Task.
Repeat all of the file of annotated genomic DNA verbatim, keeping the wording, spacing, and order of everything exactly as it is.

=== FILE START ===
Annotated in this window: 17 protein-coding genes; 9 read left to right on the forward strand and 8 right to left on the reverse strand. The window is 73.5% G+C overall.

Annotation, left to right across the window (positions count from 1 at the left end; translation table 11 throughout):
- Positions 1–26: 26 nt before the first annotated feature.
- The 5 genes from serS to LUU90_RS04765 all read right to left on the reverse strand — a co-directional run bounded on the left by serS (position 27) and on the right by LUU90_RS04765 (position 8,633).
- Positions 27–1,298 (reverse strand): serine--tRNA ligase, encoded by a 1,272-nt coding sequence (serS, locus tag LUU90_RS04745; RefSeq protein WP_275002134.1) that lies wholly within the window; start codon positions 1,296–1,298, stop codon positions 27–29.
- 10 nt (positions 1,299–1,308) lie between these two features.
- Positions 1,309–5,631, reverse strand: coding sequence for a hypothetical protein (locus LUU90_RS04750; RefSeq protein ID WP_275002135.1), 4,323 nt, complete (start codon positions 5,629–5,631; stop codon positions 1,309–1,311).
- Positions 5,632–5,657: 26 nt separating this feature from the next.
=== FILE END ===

Annotated in this window: 17 protein-coding genes; 9 read left to right on the forward strand and 8 right to left on the reverse strand. The window is 73.5% G+C overall.

Annotation, left to right across the window (positions count from 1 at the left end; translation table 11 throughout):
- Positions 1–26: 26 nt before the first annotated feature.
- The 5 genes from serS to LUU90_RS04765 all read right to left on the reverse strand — a co-directional run bounded on the left by serS (position 27) and on the right by LUU90_RS04765 (position 8,633).
- Positions 27–1,298 (reverse strand): serine--tRNA ligase, encoded by a 1,272-nt coding sequence (serS, locus tag LUU90_RS04745; RefSeq protein WP_275002134.1) that lies wholly within the window; start codon positions 1,296–1,298, stop codon positions 27–29.
- 10 nt (positions 1,299–1,308) lie between these two features.
- Positions 1,309–5,631, reverse strand: coding sequence for a hypothetical protein (locus LUU90_RS04750; RefSeq protein ID WP_275002135.1), 4,323 nt, complete (start codon positions 5,629–5,631; stop codon positions 1,309–1,311).
- Positions 5,632–5,657: 26 nt separating this feature from the next.